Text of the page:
Lampooning the world of writers and writing might seem like shooting fish in a barrel, but it's bloody hard to pull off successfully. I can count on one hand the literary satires that really work - The Information by Martin Amis, um... um... At last I can add a second to the list with this incredibly funny, oddball tale. The conceit itself is a riot: a rural town in which everyone is a writer working on their manuscript, desperately hoping to be published, is visited by the devil in the form of a big city publisher. Petty rivalries spill over, jealousy abounds and each writer demeans him or herself worse than the last. It's absolutely absurd but, dare I say, it's also scarily accurate. Read it and weep with laughter.

4. Feast Your Eyes by Myla Goldberg
Goldberg follows up her international bestseller, Bee Season, with this morally complex story of art, motherhood and ambition. Based loosely on a true story, and set against the restrictive social mores of post-War America, it charts the meteoric rise and spectacular fall of photographer Lillian Preston. Goldberg brilliantly presents it as the catalog to a posthumous exhibition at MOMA, annotated with recollections from her friends, lovers, curators and, of course, her daughter, naked childhood photos of whom precipitated the fall. A beautifully challenging, but ultimately redemptive and moving read.

3. The Death of Jesus by J.M. Coetzee
A crushingly sad, yet hugely triumphant finale to Coetzee's Jesus trilogy. I think it took me until about halfway through this third book to finally understand his grand project, and wow is it a deep, existential one. Of course, I may be wrong - taken together, the three books are remarkably enigmatic - but I think he is asking this: Stripped of the things that we consider fundamental to personhood - a name, an identity, a home, family, friends, language, control over our minds and bodies, longevity, community, etc. - is there some intrinsic value in having lived? I'm not entirely certain of his answer, but it is clearly the profound fixation of somebody grappling with his own legacy as he reaches his later years. How might he be remembered? By who? And for what purpose? These are vexing questions for someone who, like Coetzee, has made a point of living a moral, activist life. That said, it might do well for anyone who dares wonder if their life was worthwhile to ask the same. Let's just hope that, as Coetzee might be obliquely suggesting, it's not some quixotic folly to suppose we've mattered at all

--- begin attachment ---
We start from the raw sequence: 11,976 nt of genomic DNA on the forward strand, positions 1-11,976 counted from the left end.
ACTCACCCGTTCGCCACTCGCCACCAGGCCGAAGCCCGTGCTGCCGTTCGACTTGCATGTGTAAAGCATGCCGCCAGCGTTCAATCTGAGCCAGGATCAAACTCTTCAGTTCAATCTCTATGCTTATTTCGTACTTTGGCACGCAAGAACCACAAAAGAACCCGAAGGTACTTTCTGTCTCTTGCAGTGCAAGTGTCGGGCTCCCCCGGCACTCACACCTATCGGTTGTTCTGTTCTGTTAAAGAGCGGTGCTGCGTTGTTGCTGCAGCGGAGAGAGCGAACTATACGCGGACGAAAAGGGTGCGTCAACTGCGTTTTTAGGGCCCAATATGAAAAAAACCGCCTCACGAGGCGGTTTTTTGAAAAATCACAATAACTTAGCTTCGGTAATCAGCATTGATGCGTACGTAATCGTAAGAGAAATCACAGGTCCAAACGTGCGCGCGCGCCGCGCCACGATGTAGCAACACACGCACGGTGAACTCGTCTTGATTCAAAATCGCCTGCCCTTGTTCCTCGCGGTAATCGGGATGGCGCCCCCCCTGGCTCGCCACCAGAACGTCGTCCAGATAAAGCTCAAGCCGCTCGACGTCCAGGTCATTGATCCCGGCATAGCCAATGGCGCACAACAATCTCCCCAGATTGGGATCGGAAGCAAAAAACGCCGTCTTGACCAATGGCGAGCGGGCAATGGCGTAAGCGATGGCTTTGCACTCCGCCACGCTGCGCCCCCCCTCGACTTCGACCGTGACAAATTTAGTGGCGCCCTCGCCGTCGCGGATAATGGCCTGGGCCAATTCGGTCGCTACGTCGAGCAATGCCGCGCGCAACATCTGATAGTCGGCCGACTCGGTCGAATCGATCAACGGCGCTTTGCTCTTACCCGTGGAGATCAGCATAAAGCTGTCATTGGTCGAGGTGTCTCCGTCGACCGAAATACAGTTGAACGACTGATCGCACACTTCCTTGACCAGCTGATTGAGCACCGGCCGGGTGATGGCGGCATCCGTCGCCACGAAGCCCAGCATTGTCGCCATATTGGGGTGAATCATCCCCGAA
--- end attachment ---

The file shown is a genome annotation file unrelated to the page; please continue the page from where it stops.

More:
2. EEG by Daša Drndić
Could this be the most searing swan song ever written? Andreas Ban has failed to kill himself (you may remember Belladonna closing with his apparent suicide), and so his misanthropic disdain has only intensified. Sick, exhausted and pissed off, he continues to rail against everything and everyone he hates, while trying to wrench the faceless, nameless victims - those who history usually forgets - from the abyss of memory. Drndić, who died last year, bids us farewell (read: gives us the middle finger) with a veritable evisceration of our species' propensity for barbarity, brimming with the moral ferocity, dark humour and panoramic history readers have come know and love (or should I say fear?). A dense, unflinching masterpiece.